The UK government's Spring Statement yesterday brought some good news for UK businesses, large and small. Chancellor Philip Hammond provided an update on the state of the UK's finances, following the October budget, and promised a review on how to stop the problem of late payments – which are particularly damaging for smaller firms, although they affect the whole supply chain.
Hammond told the House of Commons yesterday: “We will launch a Call for Evidence to understand how best we can help the UK’s least productive businesses to learn from, and catch-up with, the most productive. And another on how we can eliminate the continuing scourge of late payments – a key ask from small business.”
Action to tackle late payments had been a particular request from the Federation of Small Businesses (FSB) prior to Hammond's speech. The FSB's Mike Cherry welcomed the Chancellor's statement, saying that a clear message had been sent to UK boardrooms “by committing to ending the late payment crisis that destroys 50,000 businesses a year”.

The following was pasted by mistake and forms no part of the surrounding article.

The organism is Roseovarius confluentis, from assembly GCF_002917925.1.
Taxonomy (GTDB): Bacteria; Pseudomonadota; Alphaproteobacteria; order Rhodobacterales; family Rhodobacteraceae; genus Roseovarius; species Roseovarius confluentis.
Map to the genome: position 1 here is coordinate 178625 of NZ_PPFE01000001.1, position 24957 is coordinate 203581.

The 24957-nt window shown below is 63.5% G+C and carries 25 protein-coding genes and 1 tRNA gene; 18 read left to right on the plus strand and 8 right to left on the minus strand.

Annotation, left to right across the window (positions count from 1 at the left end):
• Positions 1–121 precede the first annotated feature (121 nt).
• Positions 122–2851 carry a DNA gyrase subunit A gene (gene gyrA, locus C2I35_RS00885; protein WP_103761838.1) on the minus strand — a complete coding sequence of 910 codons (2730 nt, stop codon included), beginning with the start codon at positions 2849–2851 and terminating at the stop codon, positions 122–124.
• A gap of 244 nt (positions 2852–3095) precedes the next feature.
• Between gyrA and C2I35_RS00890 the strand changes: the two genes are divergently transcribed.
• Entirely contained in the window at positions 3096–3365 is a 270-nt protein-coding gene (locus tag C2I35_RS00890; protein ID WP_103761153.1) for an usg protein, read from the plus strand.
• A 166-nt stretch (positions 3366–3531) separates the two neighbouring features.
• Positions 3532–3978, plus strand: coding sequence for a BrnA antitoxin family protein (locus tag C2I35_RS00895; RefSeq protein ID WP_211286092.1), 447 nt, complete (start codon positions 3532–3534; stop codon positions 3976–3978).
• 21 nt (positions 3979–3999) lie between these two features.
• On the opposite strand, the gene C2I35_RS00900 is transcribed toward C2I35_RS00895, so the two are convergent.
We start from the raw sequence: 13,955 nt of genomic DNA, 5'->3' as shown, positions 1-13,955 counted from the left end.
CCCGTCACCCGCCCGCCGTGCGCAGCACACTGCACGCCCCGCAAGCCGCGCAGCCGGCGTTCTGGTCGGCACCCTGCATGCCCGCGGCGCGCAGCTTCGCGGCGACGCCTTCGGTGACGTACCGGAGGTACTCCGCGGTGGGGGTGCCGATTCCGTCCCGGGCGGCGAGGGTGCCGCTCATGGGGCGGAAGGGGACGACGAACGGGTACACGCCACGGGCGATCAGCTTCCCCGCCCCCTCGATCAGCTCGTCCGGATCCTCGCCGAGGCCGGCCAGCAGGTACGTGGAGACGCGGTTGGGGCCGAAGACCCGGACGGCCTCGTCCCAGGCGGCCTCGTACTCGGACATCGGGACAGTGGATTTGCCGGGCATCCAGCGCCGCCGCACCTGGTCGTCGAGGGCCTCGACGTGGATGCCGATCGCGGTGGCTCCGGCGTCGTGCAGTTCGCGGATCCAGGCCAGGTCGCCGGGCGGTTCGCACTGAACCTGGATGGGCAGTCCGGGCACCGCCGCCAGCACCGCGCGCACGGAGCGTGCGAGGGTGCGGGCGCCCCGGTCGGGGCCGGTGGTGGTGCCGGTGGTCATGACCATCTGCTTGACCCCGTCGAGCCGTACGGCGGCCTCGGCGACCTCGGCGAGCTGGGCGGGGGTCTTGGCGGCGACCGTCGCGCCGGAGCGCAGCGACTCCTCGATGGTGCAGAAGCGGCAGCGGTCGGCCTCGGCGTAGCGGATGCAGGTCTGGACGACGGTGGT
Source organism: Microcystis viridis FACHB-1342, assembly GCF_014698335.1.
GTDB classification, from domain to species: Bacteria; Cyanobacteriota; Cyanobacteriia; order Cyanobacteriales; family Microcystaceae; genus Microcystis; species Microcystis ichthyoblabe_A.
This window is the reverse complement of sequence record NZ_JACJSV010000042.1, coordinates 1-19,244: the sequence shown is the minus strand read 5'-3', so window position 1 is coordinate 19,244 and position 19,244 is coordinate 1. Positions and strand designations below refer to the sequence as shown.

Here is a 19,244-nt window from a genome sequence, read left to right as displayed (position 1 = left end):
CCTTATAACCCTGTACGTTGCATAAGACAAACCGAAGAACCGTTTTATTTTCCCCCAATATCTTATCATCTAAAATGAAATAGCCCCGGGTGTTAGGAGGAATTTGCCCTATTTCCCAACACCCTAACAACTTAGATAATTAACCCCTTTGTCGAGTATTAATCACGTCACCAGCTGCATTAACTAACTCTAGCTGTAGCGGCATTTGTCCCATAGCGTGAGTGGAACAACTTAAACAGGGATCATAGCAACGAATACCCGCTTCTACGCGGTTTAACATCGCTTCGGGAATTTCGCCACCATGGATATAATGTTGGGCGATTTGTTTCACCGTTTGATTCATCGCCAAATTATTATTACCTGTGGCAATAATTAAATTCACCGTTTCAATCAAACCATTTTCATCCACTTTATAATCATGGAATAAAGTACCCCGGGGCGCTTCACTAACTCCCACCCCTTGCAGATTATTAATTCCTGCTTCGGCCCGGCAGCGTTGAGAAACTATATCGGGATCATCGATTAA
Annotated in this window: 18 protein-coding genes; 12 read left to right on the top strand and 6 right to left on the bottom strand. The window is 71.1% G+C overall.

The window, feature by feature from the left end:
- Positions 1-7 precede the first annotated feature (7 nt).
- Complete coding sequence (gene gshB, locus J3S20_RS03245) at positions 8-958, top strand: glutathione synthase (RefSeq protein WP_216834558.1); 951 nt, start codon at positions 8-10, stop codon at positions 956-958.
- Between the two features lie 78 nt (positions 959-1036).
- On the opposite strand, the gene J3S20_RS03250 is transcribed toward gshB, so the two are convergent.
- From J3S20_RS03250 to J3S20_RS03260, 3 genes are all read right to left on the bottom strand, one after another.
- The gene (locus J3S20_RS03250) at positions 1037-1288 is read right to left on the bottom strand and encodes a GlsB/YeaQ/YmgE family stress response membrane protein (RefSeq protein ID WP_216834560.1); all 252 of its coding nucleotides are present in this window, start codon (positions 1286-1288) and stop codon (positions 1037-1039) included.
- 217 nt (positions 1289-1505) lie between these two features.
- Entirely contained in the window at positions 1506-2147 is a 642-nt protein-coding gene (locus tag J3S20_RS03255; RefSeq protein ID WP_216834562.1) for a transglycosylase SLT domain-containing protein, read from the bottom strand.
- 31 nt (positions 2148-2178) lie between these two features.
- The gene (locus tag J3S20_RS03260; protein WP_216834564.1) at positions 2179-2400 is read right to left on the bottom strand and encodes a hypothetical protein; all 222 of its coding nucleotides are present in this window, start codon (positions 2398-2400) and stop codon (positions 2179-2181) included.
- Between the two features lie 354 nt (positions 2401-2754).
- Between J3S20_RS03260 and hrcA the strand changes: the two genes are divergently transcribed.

Cherry went on to say: “We look forward to working with the Chancellor and his team to eliminate the scourge of late payments. Ending the late payment crisis could add £2.5 billion to our economy annually and help close the productivity gap.
“Eight in ten small firms suffer from late payments. The collapse of Carillion highlighted the dangers of the UK’s pernicious poor payment culture. We need to create an environment where another Carillion can’t happen.”
Other items in the Spring Statement that could affect large and small businesses include:
- Consultation on a new VAT collection mechanism for online sales;
- Government sets out ideas for "fairer" taxation of multinational digital businesses; and
- Next revaluation of business rates to be brought forward by one year to 2021.
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